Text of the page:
Dr. Debra Colley, dean of Niagara's College of Education, is part of a five-person NU contingent spending time in Vietnam to recruit students and expand the university's presence overseas.

Teaching Practice

April 14, 2014 by Dr. Debra Colley

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Yesterday morning, we visited the St. Paul International School Hanoi. The school houses a global community, where cultural and linguistic diversity meet to create a stimulating and creative learning environment. Students acquire English language skills while engaging in a rigorous general education curriculum.

St. Paul enrolls students from Pre-k to grade 12 and prepares them to matriculate into competitive universities in the United States and throughout the world. They offer Advanced Placement (AP) courses for students to help prepare them for the academic rigor and demand they will face in colleges and universities. Due to a growing enrollment, they are in the process of building a new school campus that will enroll 1,000 students.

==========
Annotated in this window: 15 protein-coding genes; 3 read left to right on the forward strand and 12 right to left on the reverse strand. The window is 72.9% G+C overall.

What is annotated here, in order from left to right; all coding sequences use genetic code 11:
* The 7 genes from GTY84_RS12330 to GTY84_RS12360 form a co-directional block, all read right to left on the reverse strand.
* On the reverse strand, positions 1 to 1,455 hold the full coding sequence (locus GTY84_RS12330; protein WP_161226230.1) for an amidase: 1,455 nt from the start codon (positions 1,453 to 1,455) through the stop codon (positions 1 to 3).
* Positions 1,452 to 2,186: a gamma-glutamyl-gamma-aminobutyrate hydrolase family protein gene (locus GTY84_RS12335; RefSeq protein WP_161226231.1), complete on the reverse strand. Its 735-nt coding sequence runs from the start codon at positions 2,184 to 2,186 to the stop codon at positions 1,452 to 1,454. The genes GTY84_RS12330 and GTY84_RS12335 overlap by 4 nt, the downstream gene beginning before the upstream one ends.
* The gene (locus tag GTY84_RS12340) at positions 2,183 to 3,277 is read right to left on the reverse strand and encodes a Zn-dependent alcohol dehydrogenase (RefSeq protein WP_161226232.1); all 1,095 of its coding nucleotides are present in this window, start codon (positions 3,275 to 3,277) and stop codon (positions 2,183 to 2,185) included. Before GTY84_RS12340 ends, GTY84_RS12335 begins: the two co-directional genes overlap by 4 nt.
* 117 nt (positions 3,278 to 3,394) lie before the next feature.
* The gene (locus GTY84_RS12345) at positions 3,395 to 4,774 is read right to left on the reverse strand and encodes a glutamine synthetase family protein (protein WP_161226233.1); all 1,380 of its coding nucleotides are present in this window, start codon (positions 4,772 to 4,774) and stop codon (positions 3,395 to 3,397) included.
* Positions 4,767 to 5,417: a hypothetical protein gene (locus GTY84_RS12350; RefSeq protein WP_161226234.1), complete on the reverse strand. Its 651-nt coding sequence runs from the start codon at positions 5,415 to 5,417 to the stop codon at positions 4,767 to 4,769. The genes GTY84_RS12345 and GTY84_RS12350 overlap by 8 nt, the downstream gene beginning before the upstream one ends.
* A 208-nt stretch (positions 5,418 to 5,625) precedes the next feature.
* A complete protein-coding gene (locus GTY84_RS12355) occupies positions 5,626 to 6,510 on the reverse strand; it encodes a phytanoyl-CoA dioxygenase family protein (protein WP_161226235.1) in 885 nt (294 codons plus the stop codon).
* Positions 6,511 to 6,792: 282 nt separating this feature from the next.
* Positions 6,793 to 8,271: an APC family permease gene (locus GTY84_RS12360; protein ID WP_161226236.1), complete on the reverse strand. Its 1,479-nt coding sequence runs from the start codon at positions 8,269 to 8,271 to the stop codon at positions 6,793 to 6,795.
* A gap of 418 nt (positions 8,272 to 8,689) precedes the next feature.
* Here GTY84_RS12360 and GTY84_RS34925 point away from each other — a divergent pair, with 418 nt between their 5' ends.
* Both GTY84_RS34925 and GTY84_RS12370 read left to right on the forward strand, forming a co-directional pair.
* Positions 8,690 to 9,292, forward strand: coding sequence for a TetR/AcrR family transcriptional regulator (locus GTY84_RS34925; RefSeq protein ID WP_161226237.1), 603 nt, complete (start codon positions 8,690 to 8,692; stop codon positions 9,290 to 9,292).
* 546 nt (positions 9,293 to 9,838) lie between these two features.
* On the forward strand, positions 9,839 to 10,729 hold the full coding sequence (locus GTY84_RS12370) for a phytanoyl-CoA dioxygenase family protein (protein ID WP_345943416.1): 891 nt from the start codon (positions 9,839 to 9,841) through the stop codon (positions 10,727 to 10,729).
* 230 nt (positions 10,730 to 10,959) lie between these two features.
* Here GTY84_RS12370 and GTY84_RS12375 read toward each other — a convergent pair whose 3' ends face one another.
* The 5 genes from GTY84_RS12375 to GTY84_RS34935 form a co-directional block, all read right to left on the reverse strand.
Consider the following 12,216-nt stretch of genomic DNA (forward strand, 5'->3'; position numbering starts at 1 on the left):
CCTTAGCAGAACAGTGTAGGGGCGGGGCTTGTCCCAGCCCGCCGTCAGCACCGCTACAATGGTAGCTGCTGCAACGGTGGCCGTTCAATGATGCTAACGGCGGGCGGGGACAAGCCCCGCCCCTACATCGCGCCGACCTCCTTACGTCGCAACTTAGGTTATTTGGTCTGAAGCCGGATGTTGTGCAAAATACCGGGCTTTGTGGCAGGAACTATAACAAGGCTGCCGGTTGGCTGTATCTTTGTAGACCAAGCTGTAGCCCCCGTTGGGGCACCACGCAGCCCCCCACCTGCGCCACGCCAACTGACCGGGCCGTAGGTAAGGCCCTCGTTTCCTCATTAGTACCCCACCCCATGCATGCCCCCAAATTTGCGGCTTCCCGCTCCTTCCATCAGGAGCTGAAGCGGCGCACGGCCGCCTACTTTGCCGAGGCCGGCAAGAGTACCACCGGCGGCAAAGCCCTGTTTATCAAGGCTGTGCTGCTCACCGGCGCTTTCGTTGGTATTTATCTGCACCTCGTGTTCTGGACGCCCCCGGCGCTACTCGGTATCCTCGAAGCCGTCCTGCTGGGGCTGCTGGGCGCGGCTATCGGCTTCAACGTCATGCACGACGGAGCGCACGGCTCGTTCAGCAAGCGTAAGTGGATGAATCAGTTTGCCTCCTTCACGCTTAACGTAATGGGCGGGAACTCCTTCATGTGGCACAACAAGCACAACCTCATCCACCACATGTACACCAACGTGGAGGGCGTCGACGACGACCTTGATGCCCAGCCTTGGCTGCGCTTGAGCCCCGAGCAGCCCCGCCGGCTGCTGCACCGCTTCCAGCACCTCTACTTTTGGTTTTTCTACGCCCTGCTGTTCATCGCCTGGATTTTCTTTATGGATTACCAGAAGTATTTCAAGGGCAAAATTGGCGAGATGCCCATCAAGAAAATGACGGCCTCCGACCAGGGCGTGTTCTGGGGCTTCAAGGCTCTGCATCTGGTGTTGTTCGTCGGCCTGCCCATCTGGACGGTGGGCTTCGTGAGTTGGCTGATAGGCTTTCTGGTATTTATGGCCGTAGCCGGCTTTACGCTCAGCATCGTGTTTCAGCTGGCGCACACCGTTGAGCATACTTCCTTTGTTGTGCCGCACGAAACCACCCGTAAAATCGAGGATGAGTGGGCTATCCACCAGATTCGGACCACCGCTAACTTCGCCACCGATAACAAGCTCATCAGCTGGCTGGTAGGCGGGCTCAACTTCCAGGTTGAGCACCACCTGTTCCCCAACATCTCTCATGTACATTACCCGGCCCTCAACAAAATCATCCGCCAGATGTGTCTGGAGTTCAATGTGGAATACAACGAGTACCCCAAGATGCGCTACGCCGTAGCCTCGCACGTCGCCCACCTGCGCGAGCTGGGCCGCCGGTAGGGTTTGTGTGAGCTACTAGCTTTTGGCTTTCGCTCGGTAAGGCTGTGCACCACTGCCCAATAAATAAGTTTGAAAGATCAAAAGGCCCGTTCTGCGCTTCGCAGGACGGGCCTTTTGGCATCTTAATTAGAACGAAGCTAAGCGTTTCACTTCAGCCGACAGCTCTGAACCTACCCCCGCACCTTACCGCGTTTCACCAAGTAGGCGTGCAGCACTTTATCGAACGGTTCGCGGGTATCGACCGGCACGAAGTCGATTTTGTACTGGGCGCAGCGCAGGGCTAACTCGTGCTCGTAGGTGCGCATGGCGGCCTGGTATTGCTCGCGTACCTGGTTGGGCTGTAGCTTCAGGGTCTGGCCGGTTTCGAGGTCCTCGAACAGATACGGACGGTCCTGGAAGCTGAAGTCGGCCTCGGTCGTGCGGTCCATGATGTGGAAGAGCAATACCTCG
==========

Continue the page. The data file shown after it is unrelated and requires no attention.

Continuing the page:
As we toured the school and met with students and faculty, it was wonderful to see teachers implementing strategies which engage young people in learning; research-based strategies which have no boundaries! You will see the word wall in my photos!

It seems our visit may be the beginning of a relationship promoting an exchange of language and cultures. The students were so excited to have visitors from across the world – they would like us to be “pen pals,” and the teachers are interested in visiting our campus. Administrators are also interested in having our student-teachers and interns from other personnel support areas complete practical placements at St. Paul’s.

Building partnerships between cultures and countries provide us with the opportunity to learn from the international environment and to expand our global perspective in order to provide our students at Niagara with a broader academic experience; providing exceptional educational opportunities on campus while extending our strengths abroad through learning partnerships with peer institutions in other countries.

I believe an exchange of students and scholars with institutions around the world will assist us in aligning our practices with a rapidly changing global community. No wonder our delegation had a difficult time getting me to leave the school!